Monday, April 25, 2011

The Sartorialist: Scott Schuman's Role in the Democratization of Fashion

By Anne Grant

In the fashion industry, the authoritative norm has long favored the regime and rule of designers and glossy magazine editors. However, over the past decade, the industry has shifted increasingly toward a web-based medium. The fashion blogosphere, wherein anyone with an internet connection has a voice, represents a mounting subculture primed to challenge the traditional modes of fashion media and mediation. Susie Khamis and Alex Munt posit that “influence and reach is no longer tied to top-level titles like Vogue, or earned through years of assistance and editing . . . Rather, (fashion bloggers) make their mark with voices that seem fresh and autonomous” (2-3).

In short, the upsurge in number and influence of fashion bloggers has disrupted the hierarchy as previously seen in the fashion industry and, subsequently, revolutionized fashion media. In an act of self-preservation, the old regime has co-opted these new media strategies in an attempt to uphold its authority.

Scott Schuman’s online photographic project, The Sartorialist, provides an example of the way in which such blogs have broadened the modes by which fashion is captured and conveyed. At the same time, this particular blog indicates a fusion with traditional fashion hierarchies and norms. Launched in September 2005, Schuman started The Sartorialist “simply to share photographs of people on the street that I thought looked great.”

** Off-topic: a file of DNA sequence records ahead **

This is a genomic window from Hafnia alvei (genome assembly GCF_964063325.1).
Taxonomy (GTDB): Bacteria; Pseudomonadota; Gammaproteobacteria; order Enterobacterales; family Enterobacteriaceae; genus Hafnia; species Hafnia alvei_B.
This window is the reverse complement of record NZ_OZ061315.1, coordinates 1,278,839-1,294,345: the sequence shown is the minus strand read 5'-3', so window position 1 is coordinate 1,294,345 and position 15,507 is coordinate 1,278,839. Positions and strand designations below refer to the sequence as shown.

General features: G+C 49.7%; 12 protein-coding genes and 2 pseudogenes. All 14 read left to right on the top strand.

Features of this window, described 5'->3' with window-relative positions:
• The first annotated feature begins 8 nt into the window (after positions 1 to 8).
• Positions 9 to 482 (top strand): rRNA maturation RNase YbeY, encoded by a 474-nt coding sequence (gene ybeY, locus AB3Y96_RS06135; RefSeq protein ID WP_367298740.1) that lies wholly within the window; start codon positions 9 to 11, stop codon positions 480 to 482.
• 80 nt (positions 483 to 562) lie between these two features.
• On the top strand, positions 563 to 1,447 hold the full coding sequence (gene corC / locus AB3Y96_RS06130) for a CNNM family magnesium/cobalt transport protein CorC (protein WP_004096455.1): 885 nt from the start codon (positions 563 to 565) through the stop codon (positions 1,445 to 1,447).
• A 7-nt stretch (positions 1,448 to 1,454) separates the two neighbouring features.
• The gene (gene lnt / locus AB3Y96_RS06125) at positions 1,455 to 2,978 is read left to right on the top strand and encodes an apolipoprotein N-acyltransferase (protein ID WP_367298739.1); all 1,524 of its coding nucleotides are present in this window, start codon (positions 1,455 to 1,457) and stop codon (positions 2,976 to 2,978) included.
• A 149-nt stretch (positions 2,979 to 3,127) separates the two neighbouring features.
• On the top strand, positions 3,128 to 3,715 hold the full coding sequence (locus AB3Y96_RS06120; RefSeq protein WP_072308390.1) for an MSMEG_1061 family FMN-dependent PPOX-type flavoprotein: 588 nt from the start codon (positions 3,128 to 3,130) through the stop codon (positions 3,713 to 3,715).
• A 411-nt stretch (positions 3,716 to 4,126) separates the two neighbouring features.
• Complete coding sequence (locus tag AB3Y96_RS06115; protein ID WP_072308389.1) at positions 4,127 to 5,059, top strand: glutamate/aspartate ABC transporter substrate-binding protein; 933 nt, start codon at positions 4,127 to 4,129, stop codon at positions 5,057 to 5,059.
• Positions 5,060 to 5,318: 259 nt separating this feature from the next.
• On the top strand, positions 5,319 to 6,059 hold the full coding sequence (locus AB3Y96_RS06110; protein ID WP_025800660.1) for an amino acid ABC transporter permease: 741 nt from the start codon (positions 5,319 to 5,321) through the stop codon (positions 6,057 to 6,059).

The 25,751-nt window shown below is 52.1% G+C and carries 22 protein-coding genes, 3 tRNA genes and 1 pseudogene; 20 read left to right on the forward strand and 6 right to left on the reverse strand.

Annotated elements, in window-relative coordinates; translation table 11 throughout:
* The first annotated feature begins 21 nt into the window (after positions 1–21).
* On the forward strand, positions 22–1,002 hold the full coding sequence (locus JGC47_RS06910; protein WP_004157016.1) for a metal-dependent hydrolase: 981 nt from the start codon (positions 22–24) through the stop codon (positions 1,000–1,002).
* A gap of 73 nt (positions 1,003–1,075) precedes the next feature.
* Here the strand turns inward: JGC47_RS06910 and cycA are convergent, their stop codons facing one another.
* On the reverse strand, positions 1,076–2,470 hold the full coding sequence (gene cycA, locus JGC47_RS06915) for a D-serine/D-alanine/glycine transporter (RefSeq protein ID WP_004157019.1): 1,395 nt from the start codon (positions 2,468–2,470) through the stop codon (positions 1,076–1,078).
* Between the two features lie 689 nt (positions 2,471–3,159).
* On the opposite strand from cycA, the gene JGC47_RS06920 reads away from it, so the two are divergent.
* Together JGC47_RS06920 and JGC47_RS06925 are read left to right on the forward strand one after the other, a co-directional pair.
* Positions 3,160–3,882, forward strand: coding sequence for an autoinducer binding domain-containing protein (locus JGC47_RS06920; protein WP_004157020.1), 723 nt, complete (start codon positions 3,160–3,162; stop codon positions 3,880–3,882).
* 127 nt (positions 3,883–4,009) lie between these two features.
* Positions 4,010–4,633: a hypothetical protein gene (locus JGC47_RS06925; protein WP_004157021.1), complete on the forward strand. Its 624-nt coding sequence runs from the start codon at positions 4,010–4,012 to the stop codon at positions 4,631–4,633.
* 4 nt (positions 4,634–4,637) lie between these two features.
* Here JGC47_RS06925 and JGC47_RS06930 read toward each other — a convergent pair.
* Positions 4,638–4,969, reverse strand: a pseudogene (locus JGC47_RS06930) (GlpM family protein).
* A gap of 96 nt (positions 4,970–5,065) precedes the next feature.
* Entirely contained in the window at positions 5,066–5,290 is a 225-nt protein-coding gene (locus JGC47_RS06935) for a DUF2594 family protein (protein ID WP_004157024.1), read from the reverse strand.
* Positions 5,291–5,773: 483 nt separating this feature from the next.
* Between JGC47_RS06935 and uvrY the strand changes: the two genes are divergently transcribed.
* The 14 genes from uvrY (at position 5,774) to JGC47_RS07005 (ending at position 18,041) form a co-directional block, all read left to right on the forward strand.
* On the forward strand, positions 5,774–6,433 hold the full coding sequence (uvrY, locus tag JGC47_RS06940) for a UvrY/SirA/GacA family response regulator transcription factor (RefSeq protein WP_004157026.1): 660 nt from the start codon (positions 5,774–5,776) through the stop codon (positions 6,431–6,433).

In the six years since his blog’s inception, Schuman has made a niche for himself in the gray area between photojournalism and fashion photography. As a blogger, Schuman has the ability to post images free from the filters of the traditional fashion system (e.g. editors, stylists, publicists, etc.). For example, his image “Not giving up, NYC” (August 2009)—which features a homeless man donning accessories in matching hues of blue—illustrates an image of beauty, style and fashion that are outside the bounds of industry—such a photograph would never appear in the pages of Vogue or Harper’s Bazaar.

Not giving up, NYC (August 2009)

Despite his efforts to remain autonomous to the industry, Schuman has been criticized for reinforcing the traditional fashion system. He has received commissions from numerous publications, he has appeared in ads for Gap, he has published a book, and he is regularly cited as a source of inspiration by prominent fashion designers. Consequently, the amateur photographer’s status as an “outsider” has undoubtedly been compromised.

In reality, the majority of Schuman’s posts do not depict ordinary people; he has been photographing fashion insiders since the blog’s launch in 2005. Additionally, his work revolves around the collections, capturing images of the before and after outside tents housing glitzy runway shows. At the end of the day, it is Schuman’s judgment and discerning eye that reign supreme. He takes on the role of photographer, stylist and fashion editor and, thus, condenses the perspective to one that suits his particular tastes and preferences. As a result, Schuman’s subjects become a mere expression of his perception of what fashion should be. In this sense, The Sartorialist is not a manifestation of an alternative fashion press, but, rather, imitates the normative modes of fashion journalism.

Young Girls of Williamsburg Run with the Marathoners (December 2005)

This photograph indicates the autonomy Schuman experiences as a blogger. He is free to play with the ambiguities between photojournalism and fashion photography. This image tilts toward the former rather than the latter.

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